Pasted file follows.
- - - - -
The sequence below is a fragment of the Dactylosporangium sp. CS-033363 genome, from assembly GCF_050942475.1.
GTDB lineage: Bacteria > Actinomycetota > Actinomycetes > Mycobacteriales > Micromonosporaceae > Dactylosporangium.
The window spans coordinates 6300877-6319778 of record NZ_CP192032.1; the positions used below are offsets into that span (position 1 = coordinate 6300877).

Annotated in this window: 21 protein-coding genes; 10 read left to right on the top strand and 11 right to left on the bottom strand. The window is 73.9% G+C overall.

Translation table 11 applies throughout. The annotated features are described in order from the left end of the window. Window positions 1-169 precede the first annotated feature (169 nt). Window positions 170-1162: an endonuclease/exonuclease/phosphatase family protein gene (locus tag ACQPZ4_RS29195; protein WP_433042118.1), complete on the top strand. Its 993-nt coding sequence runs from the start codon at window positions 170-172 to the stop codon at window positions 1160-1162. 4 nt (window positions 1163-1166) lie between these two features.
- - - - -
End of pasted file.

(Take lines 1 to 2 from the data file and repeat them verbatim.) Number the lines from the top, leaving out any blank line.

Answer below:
The sequence below is a fragment of the Dactylosporangium sp. CS-033363 genome, from assembly GCF_050942475.1.
GTDB lineage: Bacteria > Actinomycetota > Actinomycetes > Mycobacteriales > Micromonosporaceae > Dactylosporangium.